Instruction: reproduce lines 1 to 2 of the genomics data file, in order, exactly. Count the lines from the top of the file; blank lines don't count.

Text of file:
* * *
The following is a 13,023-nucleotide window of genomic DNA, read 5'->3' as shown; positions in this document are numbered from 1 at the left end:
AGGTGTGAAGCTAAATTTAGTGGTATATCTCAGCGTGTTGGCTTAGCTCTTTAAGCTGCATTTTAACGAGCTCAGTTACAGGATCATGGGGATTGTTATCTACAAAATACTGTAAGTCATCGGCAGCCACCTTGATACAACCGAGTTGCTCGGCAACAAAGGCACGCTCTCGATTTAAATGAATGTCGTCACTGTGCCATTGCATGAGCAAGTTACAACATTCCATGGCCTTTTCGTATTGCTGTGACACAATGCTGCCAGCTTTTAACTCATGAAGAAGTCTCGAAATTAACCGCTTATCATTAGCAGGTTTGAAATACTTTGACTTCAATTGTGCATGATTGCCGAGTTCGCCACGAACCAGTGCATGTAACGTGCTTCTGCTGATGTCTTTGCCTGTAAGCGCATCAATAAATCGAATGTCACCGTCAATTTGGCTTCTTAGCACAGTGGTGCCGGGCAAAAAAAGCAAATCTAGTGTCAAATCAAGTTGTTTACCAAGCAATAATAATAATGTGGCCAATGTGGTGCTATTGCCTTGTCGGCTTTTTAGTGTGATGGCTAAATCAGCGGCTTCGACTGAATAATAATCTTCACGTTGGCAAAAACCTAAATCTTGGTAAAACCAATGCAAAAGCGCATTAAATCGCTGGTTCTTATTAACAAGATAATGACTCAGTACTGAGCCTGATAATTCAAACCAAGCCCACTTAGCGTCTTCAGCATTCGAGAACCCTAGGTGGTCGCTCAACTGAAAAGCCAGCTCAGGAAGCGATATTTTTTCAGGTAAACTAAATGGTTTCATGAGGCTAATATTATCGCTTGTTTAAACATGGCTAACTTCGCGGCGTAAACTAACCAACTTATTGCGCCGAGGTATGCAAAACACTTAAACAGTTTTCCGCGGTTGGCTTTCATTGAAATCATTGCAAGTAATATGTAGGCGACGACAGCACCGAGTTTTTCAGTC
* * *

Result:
The following is a 13,023-nucleotide window of genomic DNA, read 5'->3' as shown; positions in this document are numbered from 1 at the left end:
AGGTGTGAAGCTAAATTTAGTGGTATATCTCAGCGTGTTGGCTTAGCTCTTTAAGCTGCATTTTAACGAGCTCAGTTACAGGATCATGGGGATTGTTATCTACAAAATACTGTAAGTCATCGGCAGCCACCTTGATACAACCGAGTTGCTCGGCAACAAAGGCACGCTCTCGATTTAAATGAATGTCGTCACTGTGCCATTGCATGAGCAAGTTACAACATTCCATGGCCTTTTCGTATTGCTGTGACACAATGCTGCCAGCTTTTAACTCATGAAGAAGTCTCGAAATTAACCGCTTATCATTAGCAGGTTTGAAATACTTTGACTTCAATTGTGCATGATTGCCGAGTTCGCCACGAACCAGTGCATGTAACGTGCTTCTGCTGATGTCTTTGCCTGTAAGCGCATCAATAAATCGAATGTCACCGTCAATTTGGCTTCTTAGCACAGTGGTGCCGGGCAAAAAAAGCAAATCTAGTGTCAAATCAAGTTGTTTACCAAGCAATAATAATAATGTGGCCAATGTGGTGCTATTGCCTTGTCGGCTTTTTAGTGTGATGGCTAAATCAGCGGCTTCGACTGAATAATAATCTTCACGTTGGCAAAAACCTAAATCTTGGTAAAACCAATGCAAAAGCGCATTAAATCGCTGGTTCTTATTAACAAGATAATGACTCAGTACTGAGCCTGATAATTCAAACCAAGCCCACTTAGCGTCTTCAGCATTCGAGAACCCTAGGTGGTCGCTCAACTGAAAAGCCAGCTCAGGAAGCGATATTTTTTCAGGTAAACTAAATGGTTTCATGAGGCTAATATTATCGCTTGTTTAAACATGGCTAACTTCGCGGCGTAAACTAACCAACTTATTGCGCCGAGGTATGCAAAACACTTAAACAGTTTTCCGCGGTTGGCTTTCATTGAAATCATTGCAAGTAATATGTAGGCGACGACAGCACCGAGTTTTTCAGTC